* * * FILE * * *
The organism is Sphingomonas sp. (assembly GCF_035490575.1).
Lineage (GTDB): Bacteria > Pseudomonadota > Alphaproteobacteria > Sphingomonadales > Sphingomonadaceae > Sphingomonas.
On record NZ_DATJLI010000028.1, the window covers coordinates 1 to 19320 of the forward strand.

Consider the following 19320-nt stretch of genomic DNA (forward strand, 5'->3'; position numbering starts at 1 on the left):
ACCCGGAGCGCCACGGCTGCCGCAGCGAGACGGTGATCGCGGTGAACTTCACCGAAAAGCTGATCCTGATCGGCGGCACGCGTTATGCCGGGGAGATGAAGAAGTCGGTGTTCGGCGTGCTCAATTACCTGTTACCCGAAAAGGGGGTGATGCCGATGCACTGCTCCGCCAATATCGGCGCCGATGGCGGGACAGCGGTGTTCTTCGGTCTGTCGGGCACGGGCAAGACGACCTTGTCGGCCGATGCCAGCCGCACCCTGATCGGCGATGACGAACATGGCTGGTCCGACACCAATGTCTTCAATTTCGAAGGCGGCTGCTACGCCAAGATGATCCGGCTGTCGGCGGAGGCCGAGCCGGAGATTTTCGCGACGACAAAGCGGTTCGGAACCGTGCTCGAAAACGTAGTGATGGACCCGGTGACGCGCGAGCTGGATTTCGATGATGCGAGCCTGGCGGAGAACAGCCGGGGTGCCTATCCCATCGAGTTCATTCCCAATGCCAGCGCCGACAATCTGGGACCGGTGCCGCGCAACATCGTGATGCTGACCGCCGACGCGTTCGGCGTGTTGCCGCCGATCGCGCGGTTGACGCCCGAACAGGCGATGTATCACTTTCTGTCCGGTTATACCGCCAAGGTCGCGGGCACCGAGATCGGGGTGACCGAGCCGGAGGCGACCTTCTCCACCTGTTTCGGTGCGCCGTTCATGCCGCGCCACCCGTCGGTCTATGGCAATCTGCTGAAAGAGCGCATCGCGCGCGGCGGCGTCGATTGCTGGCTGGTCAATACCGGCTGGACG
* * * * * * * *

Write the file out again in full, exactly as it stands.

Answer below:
The organism is Sphingomonas sp. (assembly GCF_035490575.1).
Lineage (GTDB): Bacteria > Pseudomonadota > Alphaproteobacteria > Sphingomonadales > Sphingomonadaceae > Sphingomonas.
On record NZ_DATJLI010000028.1, the window covers coordinates 1 to 19320 of the forward strand.

Consider the following 19320-nt stretch of genomic DNA (forward strand, 5'->3'; position numbering starts at 1 on the left):
ACCCGGAGCGCCACGGCTGCCGCAGCGAGACGGTGATCGCGGTGAACTTCACCGAAAAGCTGATCCTGATCGGCGGCACGCGTTATGCCGGGGAGATGAAGAAGTCGGTGTTCGGCGTGCTCAATTACCTGTTACCCGAAAAGGGGGTGATGCCGATGCACTGCTCCGCCAATATCGGCGCCGATGGCGGGACAGCGGTGTTCTTCGGTCTGTCGGGCACGGGCAAGACGACCTTGTCGGCCGATGCCAGCCGCACCCTGATCGGCGATGACGAACATGGCTGGTCCGACACCAATGTCTTCAATTTCGAAGGCGGCTGCTACGCCAAGATGATCCGGCTGTCGGCGGAGGCCGAGCCGGAGATTTTCGCGACGACAAAGCGGTTCGGAACCGTGCTCGAAAACGTAGTGATGGACCCGGTGACGCGCGAGCTGGATTTCGATGATGCGAGCCTGGCGGAGAACAGCCGGGGTGCCTATCCCATCGAGTTCATTCCCAATGCCAGCGCCGACAATCTGGGACCGGTGCCGCGCAACATCGTGATGCTGACCGCCGACGCGTTCGGCGTGTTGCCGCCGATCGCGCGGTTGACGCCCGAACAGGCGATGTATCACTTTCTGTCCGGTTATACCGCCAAGGTCGCGGGCACCGAGATCGGGGTGACCGAGCCGGAGGCGACCTTCTCCACCTGTTTCGGTGCGCCGTTCATGCCGCGCCACCCGTCGGTCTATGGCAATCTGCTGAAAGAGCGCATCGCGCGCGGCGGCGTCGATTGCTGGCTGGTCAATACCGGCTGGACG